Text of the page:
Tuesday, February 05, 2008
Don't let the media portrayal of Mardi Gras fool you. What you see on TV-the more salacious aspects and all that nonsense-is confined to one area (Bourbon Street, for the most part, where there are no parades), and is not tolerated in the other family-friendly areas. It's also largely tourists who engage in that behavior. For the natives, Mardi Gras is a family holiday. I went to my first Mardi Gras when I was a year old. You stake out your territory on the grass, eat doughnuts and king cake in the morning, drink coffee and hot chocolate (I remember some very cold Mardi Gras), holler for beads and trinkets, eat fried chicken or prepared sandwiches in the afternoon (some people barbeque and/or cook jambalaya), and pack up in the afternoon. In between gaps in the parade, kids and parents toss footballs back and forth, little kids beg their parents to buy trinkets/cotton candy from the trinkets cart/cotton candy man, and grandparents relax in lawn chairs. Teenagers stroll the street, checking out the crowd and looking for friends. Of course, costuming is a big part of the day (it's not imperative, and it seems that now people either go all out or don't costume at all; when we were kids, we would wear our Halloween costumes from the previous Halloween).
Riding on a float on Mardi Gras day is an incredible experience. You eat breakfast with your krewe, then hop on your float and prepare for an awesome and exhausting day. Your "throws" are already on the float; you prepared them the weekend before Mardi Gras (our krewe rented a park and had a huge cookout).
Music is blaring and the crowd is a blur (and a roar). If anyone you know is hoping to get special throws, you better know exactly where they are. It's very hard to randomly pick out people along the parade route. For one thing, you're masked, and there's just so many people. If you do, you pelt them with your best throws, and hope that your person/people actually catches them.
(You're also eating and drinking your beverage of choice, of course.)
The end of the parade is the craziest. These people have been waiting a long time, and you realize you still have throws left. You definitely don't want to carry them home. You throw everything, including the small beads that no one likes.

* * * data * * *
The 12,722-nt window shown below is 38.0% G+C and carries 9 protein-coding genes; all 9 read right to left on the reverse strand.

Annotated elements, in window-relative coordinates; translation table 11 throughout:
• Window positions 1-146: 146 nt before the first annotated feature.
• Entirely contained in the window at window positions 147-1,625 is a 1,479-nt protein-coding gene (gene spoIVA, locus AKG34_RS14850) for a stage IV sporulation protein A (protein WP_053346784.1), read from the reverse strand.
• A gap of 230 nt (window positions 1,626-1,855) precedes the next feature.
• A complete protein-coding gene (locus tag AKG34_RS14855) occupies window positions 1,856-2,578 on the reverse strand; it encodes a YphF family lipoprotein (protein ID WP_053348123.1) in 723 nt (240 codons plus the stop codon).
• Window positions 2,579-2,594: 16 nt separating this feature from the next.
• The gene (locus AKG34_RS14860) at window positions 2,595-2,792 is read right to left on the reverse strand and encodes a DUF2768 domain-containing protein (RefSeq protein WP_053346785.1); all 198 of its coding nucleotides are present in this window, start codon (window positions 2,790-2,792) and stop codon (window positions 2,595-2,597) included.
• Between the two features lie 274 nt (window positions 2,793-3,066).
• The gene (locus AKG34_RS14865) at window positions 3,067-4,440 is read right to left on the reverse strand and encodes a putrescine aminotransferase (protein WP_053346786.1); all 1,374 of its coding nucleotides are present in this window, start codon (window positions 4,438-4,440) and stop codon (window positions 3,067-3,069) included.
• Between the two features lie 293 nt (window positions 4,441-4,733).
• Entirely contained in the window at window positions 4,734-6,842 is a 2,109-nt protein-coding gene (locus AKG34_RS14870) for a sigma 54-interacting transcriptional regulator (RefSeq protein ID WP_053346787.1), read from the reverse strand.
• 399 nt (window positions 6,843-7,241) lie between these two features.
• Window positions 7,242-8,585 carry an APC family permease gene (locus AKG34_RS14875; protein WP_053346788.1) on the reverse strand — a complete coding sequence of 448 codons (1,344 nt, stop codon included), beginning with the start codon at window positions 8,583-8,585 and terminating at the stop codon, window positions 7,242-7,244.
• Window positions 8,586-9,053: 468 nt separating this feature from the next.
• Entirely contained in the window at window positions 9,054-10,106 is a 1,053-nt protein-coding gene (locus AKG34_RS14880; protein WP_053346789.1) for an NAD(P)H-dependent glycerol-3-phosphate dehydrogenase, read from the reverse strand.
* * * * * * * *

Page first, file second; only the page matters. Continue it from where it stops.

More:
You disembark, and your entire body is tired. It's not over yet, because your krewe has jambalaya/hamburgers/hot dogs ready for you. After that, you go home and collapse.
Marching in a parade is also an awesome experience for children. You grow up watching the big kids in the bands and dance troupes march/dance/play, and now you're one of them. It's not uncommon for schools to put on their own little parade and parade throughout the neighborhood. The big kids in the band play their instruments, and each class has a theme to their costume. Everyone throws recycled throws from previous parades to the neighbors and their family. It's easily the cutest thing you'll ever see.
If you play in your high school or middle school band, you'll probably march in a few parades. My sister and brother played instruments in high school, and we would always wait for them (and hope that they played at our spot). It's also popular for local dancing schools to march in parades; I did this for several years. I remember watching the dancing schools march and dance and being so envious; when I was old enough to dance in the parades, I was so proud and excited (especially the big nighttime parades). We had 5 routines to 5 songs, and we would repeat them endlessly along the route. If I'm unfortunate enough to hear a Vanilla Ice or "Pump Up the Jam," I'm tempted to go into my routines. We thought we were so cool.
Everybody in southeastern Louisiana joins in the fun-even the dogs!
Want to hear traditional Mardi Gras songs? Check out this CD.
This is a very simple introduction to Mardi Gras.
This is a cute picture book about Mardi Gras.
This is the official site of Mardi Gras.
This is a Mardi Gras site with kid-friendly activities (I made the shoebox float in elementary school).
When I was in dancing school, we always participated in the Krewe of Little Rascals, which is a children's krewe.
Mardi Gras is Fun! is all about the family-friendly aspect of Mardi Gras.
(Clip art courtesy of Lara's Mardi Gras Clip Art.)
Posted by Jennifer Schultz at Tuesday, February 05, 2008